African summit to tackle AIDS crisis
ABUJA, Nigeria -- African heads of state are joining health experts and UN officials for a two-day AIDS summit in the Nigerian capital.
Against a backdrop of fear, stigma, silence, denial and a relentless rise in AIDS-related deaths and illness, Nigeria's Vice President Atiku Abubakar said the summit was crucial.
"It represents the beginning of our collective response to the HIV/AIDS epidemic," said Abubakar. "Literally, it is the fight for survival."
About 26 million people in Africa are infected with the HIV-virus -- 2.6 million in Nigeria.
With few exceptions, African leaders have been criticised for not taking a more pro-active stance in dealing with the HIV/AIDS crisis.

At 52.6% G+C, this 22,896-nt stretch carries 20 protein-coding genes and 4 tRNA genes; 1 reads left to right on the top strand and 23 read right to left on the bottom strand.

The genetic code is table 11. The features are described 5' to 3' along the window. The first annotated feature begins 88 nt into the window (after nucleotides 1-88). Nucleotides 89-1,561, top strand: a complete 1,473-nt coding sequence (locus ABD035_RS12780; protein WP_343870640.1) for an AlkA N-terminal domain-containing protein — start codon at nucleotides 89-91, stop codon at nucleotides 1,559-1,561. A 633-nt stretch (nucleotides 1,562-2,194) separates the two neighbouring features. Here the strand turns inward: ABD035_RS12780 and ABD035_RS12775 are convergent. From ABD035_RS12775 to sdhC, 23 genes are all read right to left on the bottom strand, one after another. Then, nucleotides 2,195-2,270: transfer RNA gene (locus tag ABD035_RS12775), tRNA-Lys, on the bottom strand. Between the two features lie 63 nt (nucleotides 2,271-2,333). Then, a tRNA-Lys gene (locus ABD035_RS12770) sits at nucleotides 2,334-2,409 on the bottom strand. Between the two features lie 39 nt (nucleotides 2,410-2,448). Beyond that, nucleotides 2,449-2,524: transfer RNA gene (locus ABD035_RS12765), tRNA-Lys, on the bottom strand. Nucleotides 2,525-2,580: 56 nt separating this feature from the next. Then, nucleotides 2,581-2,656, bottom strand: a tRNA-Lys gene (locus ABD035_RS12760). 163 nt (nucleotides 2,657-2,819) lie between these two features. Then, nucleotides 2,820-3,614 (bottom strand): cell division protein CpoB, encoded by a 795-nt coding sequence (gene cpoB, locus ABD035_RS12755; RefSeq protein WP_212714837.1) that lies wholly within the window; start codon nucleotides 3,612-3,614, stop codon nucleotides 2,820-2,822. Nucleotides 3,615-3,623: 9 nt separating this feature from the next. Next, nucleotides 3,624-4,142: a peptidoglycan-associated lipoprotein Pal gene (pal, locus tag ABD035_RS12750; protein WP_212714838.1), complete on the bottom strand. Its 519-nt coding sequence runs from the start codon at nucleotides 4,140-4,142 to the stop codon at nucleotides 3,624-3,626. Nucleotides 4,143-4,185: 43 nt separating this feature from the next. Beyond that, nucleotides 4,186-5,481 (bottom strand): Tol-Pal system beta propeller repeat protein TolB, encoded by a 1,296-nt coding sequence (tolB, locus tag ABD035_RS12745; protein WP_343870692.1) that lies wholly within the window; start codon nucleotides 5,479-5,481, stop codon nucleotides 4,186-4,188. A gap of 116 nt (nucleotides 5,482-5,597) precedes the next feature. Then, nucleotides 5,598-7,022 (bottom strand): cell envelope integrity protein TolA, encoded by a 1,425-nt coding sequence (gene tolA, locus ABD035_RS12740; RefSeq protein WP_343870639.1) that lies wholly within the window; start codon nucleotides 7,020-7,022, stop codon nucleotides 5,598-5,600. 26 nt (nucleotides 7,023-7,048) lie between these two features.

Conservative African culture, homophobia, and a lack of resources are among the reasons frequently cited, and the price of anti-retroviral drugs remains way beyond the capacity of most Africans.
In recent days, major pharmaceutical companies withdrew a case against the South African government challenging its power to import and manufacture cheaper drugs, including those for HIV-AIDS.
But while most AIDS activist heralded the action as a victory for the continent as a whole, the South African government remains opposed to the use of the drugs.
Speakers at the gathering, organised by the Organisation of African Unity, The Joint UN Programme on HIV/AIDS, and the Nigerian government, are expected to include U.N. Secretary General Kofi Annan and former U. S. President Bill Clinton.
The summit will focus not only on HIV/AIDS, but tuberculosis and other related infectious diseases.
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